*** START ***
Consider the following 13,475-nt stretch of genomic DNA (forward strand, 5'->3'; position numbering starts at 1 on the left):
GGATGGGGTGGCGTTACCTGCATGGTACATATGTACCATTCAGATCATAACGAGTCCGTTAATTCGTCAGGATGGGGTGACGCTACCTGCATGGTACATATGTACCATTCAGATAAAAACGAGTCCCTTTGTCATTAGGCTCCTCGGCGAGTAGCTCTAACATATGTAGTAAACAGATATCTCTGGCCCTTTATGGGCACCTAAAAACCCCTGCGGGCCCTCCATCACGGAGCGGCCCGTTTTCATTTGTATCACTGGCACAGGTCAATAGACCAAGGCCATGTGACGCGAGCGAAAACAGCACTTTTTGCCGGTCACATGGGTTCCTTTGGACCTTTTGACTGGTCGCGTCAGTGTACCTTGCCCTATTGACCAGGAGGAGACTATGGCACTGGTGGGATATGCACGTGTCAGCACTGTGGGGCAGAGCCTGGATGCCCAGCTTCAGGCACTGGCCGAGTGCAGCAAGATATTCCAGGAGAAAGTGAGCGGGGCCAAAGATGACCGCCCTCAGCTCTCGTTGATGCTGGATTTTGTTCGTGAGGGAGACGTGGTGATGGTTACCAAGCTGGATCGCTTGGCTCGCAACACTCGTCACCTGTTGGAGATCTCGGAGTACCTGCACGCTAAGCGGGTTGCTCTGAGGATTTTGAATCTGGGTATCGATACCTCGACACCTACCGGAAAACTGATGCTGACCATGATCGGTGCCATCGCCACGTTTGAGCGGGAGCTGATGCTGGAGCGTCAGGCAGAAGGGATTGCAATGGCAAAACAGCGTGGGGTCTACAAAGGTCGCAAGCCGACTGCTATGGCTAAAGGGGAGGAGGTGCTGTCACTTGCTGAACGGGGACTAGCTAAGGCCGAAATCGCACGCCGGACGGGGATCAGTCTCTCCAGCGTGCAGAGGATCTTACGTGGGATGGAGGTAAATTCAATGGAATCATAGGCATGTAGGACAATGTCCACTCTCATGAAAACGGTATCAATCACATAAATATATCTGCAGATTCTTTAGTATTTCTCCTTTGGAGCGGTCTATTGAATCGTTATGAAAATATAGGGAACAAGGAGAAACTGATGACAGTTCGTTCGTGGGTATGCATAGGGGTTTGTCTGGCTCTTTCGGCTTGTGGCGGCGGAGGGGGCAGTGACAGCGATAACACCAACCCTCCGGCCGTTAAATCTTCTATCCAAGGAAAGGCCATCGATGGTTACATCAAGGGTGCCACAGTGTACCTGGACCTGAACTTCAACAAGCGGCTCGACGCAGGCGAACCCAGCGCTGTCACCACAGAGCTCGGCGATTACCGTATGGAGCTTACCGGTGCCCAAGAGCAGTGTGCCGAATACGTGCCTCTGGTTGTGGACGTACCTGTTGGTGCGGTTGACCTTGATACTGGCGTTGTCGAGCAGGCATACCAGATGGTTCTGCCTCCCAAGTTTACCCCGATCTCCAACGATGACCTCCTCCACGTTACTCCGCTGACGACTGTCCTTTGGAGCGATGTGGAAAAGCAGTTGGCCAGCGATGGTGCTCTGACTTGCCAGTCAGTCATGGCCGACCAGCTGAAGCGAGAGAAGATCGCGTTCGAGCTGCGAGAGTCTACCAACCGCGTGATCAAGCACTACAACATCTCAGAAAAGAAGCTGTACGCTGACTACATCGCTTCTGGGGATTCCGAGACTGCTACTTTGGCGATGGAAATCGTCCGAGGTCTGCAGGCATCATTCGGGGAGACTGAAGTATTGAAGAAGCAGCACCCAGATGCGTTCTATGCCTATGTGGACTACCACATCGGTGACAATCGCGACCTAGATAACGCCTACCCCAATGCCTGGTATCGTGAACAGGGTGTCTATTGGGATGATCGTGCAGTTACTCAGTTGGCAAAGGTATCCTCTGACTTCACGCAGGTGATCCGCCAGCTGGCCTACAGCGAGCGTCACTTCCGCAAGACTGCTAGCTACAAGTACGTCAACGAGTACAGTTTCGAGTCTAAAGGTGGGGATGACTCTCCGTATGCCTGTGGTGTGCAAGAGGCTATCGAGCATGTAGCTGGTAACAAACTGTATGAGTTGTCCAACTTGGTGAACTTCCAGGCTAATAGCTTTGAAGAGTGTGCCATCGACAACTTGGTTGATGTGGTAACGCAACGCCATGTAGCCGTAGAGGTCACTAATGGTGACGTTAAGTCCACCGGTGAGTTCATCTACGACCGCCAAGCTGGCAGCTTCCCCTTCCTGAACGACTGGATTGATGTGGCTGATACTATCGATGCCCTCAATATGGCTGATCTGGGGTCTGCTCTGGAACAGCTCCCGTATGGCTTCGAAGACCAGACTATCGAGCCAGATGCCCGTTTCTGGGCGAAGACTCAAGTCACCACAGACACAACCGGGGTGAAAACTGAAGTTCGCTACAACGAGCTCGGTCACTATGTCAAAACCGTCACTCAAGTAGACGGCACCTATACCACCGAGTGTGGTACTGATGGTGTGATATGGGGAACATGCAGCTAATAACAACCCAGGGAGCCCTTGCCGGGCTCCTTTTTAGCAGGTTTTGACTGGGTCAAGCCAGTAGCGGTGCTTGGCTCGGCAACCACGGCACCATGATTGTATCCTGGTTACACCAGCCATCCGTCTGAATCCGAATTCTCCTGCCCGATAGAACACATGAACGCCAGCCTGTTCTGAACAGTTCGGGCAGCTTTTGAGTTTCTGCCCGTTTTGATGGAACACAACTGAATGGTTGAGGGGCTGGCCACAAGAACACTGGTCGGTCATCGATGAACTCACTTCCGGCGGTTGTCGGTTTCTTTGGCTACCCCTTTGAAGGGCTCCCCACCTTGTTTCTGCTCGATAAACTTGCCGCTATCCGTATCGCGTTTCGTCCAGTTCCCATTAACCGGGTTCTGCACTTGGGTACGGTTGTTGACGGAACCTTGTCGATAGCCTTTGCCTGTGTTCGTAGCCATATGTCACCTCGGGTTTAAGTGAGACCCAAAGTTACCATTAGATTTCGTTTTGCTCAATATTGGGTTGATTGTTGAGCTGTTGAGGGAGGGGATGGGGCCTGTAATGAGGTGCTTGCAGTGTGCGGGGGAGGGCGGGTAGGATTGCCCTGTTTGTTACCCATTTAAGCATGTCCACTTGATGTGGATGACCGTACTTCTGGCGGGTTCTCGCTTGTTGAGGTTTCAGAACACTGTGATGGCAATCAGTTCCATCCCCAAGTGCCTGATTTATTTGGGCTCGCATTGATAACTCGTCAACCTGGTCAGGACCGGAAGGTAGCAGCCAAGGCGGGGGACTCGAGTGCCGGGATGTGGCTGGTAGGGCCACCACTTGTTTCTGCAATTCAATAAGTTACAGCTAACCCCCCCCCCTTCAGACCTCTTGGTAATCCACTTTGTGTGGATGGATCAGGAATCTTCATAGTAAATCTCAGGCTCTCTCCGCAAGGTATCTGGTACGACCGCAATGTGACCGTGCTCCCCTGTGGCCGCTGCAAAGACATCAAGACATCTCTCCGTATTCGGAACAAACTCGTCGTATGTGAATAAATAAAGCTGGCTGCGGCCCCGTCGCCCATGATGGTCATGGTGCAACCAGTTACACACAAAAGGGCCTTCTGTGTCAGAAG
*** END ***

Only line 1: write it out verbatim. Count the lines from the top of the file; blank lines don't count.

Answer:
Consider the following 13,475-nt stretch of genomic DNA (forward strand, 5'->3'; position numbering starts at 1 on the left):